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dc.contributor.advisorSienaert, Edgard R.
dc.creatorNgaloshe, Christina Nosabata.
dc.date.accessioned2012-07-17T08:46:52Z
dc.date.available2012-07-17T08:46:52Z
dc.date.created2000
dc.date.issued2000
dc.identifier.urihttp://hdl.handle.net/10413/5818
dc.descriptionThesis (M.Ed.)-University of Natal, Durban, 2000.en
dc.description.abstractThis study investigates the distinguishing characteristics and the modifications to the traditional male initiation ritual as practised in KwaBhaca in the Eastern Cape. The concerns surrounding the incidence of death and maiming from related traditions is also investigated. The study reveals that • the male initiation ritual is still highly regarded in KwaBhaca; • the male initiation ritual itself is still performed strictly traditionally in KwaBhaca; • the male initiation ritual as practised in KwaBhaca has been successfully performed with minimal negative incident attributable to the performance of traditional circumcision; • where there is incidence of a negative reaction, this is usually attributable to a prior health condition of the initiate, and in these circumstances, the initiate is referred to a medical doctor, on condition that the medical doctor is himself an initiate, and that the consultation will be conducted in a place deemed to be safe from spiritual contamination • incidences of maiming and death can be attributed to a number of causes, associated with poor practice and unacceptable conduct; • boys who do not undergo circumcision in the traditional fashion are not regarded as men and remain boys in the eyes of the community. This means that they have to forego participation in important socio-spiritual ceremonies; • there is a necessity to share the experience of the successful traditional circumcision process to avoid further misadventure, maiming and death; • it is not the mechanics of the process of traditional circumcision that endangers lives, but the poor practice of the iingcibi (traditional surgeons) and other significant role-players including the initiates; • The traditional teaching that accompanies the ritual of circumcision is as important, if not more important, than the ritual itself. The study concludes with a series of recommendations aimed at rehabilitating and supporting the continuation of this important and venerated tradition.en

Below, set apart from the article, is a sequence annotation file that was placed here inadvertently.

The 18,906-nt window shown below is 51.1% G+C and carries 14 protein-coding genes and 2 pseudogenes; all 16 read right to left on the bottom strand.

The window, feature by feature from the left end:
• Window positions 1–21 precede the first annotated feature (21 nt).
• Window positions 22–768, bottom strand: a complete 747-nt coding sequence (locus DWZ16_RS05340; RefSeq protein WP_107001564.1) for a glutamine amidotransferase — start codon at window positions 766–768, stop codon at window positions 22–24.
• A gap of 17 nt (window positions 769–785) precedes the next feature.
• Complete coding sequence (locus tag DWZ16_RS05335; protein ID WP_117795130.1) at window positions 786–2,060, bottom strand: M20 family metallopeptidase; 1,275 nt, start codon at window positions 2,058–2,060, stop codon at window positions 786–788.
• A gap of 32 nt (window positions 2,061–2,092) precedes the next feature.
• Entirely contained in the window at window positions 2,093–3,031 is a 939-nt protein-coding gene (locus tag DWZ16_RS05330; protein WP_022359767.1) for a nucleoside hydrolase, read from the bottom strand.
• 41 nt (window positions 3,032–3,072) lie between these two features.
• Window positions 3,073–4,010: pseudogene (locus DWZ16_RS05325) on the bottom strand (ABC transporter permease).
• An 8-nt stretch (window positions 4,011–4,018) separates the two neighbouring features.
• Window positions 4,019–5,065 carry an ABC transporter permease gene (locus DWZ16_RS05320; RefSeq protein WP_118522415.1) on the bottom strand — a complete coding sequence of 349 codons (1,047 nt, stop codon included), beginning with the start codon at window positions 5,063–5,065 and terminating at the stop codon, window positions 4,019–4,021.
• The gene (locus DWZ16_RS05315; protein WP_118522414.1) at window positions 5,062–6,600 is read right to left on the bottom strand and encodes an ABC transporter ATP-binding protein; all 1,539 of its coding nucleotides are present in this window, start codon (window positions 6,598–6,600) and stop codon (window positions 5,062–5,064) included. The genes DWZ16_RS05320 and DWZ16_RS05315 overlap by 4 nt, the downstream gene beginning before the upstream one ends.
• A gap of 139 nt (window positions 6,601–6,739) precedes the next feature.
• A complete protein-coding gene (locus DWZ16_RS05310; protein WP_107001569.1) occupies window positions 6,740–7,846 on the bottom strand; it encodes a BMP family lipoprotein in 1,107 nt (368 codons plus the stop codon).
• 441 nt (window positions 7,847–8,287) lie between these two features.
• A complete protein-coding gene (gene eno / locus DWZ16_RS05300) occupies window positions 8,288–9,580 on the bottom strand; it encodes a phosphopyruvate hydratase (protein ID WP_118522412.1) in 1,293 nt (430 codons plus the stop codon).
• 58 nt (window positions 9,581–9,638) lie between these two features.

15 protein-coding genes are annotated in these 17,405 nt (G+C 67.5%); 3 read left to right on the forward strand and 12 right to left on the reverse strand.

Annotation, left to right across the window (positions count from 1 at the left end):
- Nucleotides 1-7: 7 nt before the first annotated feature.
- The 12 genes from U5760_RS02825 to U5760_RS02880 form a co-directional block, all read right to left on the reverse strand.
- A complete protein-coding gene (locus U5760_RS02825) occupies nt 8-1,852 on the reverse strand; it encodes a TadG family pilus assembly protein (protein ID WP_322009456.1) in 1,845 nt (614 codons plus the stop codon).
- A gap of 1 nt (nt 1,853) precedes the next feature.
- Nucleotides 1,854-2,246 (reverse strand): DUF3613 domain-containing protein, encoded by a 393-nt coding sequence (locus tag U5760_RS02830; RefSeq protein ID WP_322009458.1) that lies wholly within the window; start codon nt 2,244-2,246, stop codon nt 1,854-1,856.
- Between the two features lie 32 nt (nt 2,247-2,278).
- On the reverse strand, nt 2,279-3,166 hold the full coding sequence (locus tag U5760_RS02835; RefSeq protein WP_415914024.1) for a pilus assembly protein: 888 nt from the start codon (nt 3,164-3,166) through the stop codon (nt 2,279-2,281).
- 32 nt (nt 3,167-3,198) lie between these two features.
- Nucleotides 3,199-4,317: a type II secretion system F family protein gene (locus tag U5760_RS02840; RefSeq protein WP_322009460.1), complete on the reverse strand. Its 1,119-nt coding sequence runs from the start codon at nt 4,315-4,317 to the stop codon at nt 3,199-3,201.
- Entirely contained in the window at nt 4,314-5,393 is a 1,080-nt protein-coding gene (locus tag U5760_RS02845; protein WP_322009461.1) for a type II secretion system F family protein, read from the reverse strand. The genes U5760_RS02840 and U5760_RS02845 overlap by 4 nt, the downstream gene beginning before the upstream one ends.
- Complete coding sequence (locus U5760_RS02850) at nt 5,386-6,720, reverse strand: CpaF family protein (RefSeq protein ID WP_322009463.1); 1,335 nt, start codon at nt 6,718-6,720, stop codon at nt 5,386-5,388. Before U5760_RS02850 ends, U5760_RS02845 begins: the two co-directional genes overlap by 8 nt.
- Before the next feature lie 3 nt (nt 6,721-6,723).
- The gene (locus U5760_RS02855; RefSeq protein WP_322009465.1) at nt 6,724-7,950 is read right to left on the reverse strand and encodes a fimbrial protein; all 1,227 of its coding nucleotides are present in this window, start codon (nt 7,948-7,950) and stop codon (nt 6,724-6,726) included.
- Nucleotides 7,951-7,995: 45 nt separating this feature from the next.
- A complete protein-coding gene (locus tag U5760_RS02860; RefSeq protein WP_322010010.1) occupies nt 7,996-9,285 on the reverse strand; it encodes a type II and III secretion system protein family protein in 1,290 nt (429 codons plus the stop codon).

dc.language.isoenen
dc.subjectBhaca (African People)--Rites and ceremonies.en
dc.subjectInitiation rites--South Africa.en
dc.subjectCircumcision--South Africa.en
dc.subjectPuberty rites--South Africa.en
dc.subjectTheses--Orality-literacy studies.en
dc.titleCharacteristics, modifications and concerns : ritual initiation among KwaBhaca males.en
dc.typeThesisen


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